These last two weeks, Python has been on my mind. First off, last week I decided to make time to fully investigate Picalo, an open-source Python-based data analysis tool, and then, this week, Google announced their long awaited cloud-computing offering, Google Apps Engine, with the language at its core.
But of course the scripting language that continues to power most of my datasmithing activities is Excel VBA. That’s why I was so excited to see a tool such as Proto utilise VBA as its scripting language. But, Microsoft has abandoned VBA, there will be no more Protos.
Also, Excel VBA is now a Windows only language. Windows, however, is no longer the ‘only’ business client OS (see how many Apple laptops you can spot the next time you’re in a business-class airport lounge, a few years ago it would have been zero, not any more), and is currently nowhere to be seen as a cloud computing platform (but that’ll change).
I’m at heart a table-oriented programmer, and I, like Picalo’s author Conan Albrecht, believe “data analysis is best done through scripting”; but not just data analysis, the T in ETL (Extract, Transform and Load) and the I in DI (Data Integration) and SI (Systems Interfacing) also benefit from a scripting approach.
It looks like it’ll be Python because it’s …
- Windows friendly (via Py2Exe),
- …but also runs and is installed by default on MacOS and most Linux distros,
- …and being Linux friendly means I can use it to power Amazon EC2 hosted “batch processing“.
- Cross-platform “native” GUI support using wxWidgets via wxPython.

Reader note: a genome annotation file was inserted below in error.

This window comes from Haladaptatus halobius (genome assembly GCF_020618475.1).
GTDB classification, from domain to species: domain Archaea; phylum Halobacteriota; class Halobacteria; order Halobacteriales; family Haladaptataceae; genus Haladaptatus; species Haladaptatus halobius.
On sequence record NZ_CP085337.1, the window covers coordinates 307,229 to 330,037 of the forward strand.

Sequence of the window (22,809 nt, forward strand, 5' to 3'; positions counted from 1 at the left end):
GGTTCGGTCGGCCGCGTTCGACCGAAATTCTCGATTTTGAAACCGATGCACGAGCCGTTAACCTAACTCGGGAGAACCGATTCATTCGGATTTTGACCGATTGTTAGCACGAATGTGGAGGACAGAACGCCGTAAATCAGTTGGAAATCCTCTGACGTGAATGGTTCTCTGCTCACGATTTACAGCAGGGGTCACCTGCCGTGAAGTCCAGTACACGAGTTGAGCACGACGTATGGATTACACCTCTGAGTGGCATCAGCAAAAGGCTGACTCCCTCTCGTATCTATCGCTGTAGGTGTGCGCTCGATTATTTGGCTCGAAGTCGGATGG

- Google Apps Engine support, I now have a replacement for the late Zimki.
- It’s table-oriented thanks to Picalo’s Table Object which provides a “good enough” alternative to Excel VBA’s powerful Range Object.
- Picalo’s Table Object being an extension of a Python “list of lists” is of course memory-bound, but large-scale memory mapped datasets are no longer a problem, they’re an oppurtunity …
- Iron Python offers powerful .NET integration, whether through the innovative Resolver Spreadsheet product or via ExcelDNA.
- Via Google Apps Engine, it looks like becoming the Macro language for Google Spreadsheets.
- It’s powerful, fun to use, easy to learn, function orientated and I even like the use of human-eye-friendly indentation rather than braces and delimiters as a code grouping mechanism.
- It’s easy to wrap C/C++ libraries to make them usable from Python via Pyrex and cTypes.
- Python 2.5 now has embedded SQLite3 (ultimate datasmithing tool!) support (note PHP5 developers, SQLite3 not SQLite2!).
- Oh, and did I mention the Google Apps Engine service and its equally important but generally overlooked SDK.
The runner up is of course Ruby, but its poor integration with Windows is a major problem and the datasmithing “prior art” of Picalo and Resolver makes Python hard to beat.
UPDATE Jan 2010:
To experience the best of both worlds, VBA & Python, my xLite (Excel combined with SQLite) datasmithing platform now allows Python to be used in conjunction with VBA. Check it out here
UPDATE: July 2011:
For another method of integrating Python (this time .NET’s IronPython) with Excel/VBA see http://blog.gobansaor.com/2011/07/18/vba-multithreading-net-integration-via-hammer/
Also, as Dan pointed out in the comments below, I’d not included Jython in my list of reasons for embracing Python. I must add it to my list of things to try out particularly as both my “classic” ETL tools, Talend and Kettle are JVM based.
Another thing to add to the (ever growing) list is Mike Pitarro’s SnapLogic python-based ETL tool. They have …
…just released a 2.0 Beta version with some major architectural enhancements. The SnapLogic model is very different from traditional ETL systems. It takes an approach that’s more like the web, based on loose coupling and HTTP interactions. We model data source, sinks, and transformations as URI addressable endpoints, and have a model where than can be chained together in pipelines to build transformation logic. We use a plugin architecture to make it easy to add custom components.